Zero percent financing deals resurfaced during Memorial Day sales events as dealers struggled last month with mounting new-vehicle inventories, according to car-shopping site Edmunds.
The uptick in no-interest deals dragged the average new-vehicle interest rate down for the first time in 2019, but the trend isn't expected to last through June.
Jeremy Acevedo, Edmunds' manager of industry analysis, said automakers are reluctant to lower interest rates amid their own escalating costs, including those from current and prospective tariffs.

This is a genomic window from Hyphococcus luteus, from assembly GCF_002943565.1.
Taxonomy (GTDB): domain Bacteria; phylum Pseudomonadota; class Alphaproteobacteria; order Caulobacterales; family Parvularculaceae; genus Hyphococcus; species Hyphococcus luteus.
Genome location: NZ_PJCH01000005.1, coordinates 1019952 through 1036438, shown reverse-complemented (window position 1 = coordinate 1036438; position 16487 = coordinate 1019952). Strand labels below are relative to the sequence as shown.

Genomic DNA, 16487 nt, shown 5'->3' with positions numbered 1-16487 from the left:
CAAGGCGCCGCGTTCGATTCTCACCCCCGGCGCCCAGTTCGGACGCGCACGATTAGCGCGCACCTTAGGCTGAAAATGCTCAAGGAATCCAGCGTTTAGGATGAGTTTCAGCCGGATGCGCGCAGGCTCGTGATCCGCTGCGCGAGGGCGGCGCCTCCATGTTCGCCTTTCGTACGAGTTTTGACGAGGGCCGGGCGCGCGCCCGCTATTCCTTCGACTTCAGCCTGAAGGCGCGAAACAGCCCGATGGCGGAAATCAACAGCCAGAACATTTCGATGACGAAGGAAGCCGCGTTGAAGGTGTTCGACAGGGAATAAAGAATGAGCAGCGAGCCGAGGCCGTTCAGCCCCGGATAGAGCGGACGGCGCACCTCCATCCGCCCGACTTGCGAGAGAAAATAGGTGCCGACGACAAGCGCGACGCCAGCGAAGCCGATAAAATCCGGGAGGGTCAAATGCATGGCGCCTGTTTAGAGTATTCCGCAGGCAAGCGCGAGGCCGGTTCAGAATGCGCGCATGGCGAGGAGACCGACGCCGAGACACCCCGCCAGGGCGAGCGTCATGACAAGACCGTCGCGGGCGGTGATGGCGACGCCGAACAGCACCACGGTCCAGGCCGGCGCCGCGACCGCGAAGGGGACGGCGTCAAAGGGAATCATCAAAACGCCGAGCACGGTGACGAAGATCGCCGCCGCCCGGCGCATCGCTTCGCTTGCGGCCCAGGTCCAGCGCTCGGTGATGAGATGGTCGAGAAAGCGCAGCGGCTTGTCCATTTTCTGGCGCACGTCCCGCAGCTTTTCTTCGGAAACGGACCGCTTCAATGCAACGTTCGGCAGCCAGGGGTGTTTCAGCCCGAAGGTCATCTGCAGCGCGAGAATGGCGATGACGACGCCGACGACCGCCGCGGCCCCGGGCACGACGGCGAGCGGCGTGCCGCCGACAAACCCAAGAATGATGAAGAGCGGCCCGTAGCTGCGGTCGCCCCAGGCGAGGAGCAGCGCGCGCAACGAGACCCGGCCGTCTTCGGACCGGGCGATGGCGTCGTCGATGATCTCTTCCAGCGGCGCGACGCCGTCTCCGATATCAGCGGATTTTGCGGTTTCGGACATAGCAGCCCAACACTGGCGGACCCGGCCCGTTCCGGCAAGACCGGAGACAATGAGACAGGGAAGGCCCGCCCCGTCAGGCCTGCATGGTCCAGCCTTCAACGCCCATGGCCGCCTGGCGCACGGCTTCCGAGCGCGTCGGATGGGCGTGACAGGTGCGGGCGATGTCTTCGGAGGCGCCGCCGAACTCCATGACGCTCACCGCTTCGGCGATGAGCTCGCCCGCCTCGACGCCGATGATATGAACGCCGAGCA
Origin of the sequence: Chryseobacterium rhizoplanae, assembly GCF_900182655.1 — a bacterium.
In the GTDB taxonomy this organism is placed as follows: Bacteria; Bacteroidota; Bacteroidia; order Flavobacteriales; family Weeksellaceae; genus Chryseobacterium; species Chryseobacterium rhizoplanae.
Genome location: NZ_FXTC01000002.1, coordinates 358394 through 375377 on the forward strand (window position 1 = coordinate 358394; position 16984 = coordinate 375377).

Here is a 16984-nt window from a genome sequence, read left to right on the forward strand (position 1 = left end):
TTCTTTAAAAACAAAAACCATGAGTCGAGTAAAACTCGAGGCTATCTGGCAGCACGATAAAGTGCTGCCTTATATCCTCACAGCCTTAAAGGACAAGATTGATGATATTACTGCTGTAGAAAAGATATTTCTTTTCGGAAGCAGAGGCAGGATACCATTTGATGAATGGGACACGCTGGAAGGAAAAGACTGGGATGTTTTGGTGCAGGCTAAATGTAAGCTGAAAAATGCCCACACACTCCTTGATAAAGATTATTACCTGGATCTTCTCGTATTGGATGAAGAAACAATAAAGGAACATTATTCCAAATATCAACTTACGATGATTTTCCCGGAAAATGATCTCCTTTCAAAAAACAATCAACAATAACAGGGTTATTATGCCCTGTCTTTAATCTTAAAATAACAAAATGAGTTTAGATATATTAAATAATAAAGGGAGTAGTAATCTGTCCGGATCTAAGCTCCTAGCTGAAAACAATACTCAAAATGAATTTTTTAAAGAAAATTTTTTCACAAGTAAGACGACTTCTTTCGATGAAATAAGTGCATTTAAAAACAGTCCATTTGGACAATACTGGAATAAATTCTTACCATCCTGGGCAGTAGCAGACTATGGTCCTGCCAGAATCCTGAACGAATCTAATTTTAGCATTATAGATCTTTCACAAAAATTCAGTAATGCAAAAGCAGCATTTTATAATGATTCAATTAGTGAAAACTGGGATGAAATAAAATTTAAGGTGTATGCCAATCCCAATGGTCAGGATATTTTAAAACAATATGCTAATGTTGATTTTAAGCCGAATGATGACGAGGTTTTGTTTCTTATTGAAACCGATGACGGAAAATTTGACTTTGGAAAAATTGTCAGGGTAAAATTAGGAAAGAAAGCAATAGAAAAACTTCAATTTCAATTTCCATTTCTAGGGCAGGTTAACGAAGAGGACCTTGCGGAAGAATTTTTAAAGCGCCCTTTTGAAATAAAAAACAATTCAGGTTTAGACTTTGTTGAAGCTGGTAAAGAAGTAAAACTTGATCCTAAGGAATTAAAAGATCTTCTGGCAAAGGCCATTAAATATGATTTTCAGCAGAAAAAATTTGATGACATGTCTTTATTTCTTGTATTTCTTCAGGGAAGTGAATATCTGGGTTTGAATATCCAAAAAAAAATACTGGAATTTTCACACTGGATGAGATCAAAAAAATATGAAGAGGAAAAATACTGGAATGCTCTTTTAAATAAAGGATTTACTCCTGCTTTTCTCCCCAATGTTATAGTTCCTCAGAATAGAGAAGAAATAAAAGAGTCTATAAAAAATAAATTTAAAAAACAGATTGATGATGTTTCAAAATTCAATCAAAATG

"It's just so much more expensive for automakers to be extending these rates in a climate where interest rates aren't so close to zero as they were for so long," Acevedo told Automotive News.
The average interest rate for new vehicles financed in May declined 17 basis points from the previous month to 6.1 percent, but that was still 43 basis points above last year's 5.67 percent.
No-interest deals constituted 5.7 percent of financed transactions for the month, compared with 6.3 percent the previous year and just 3.2 percent in April, according to Edmunds.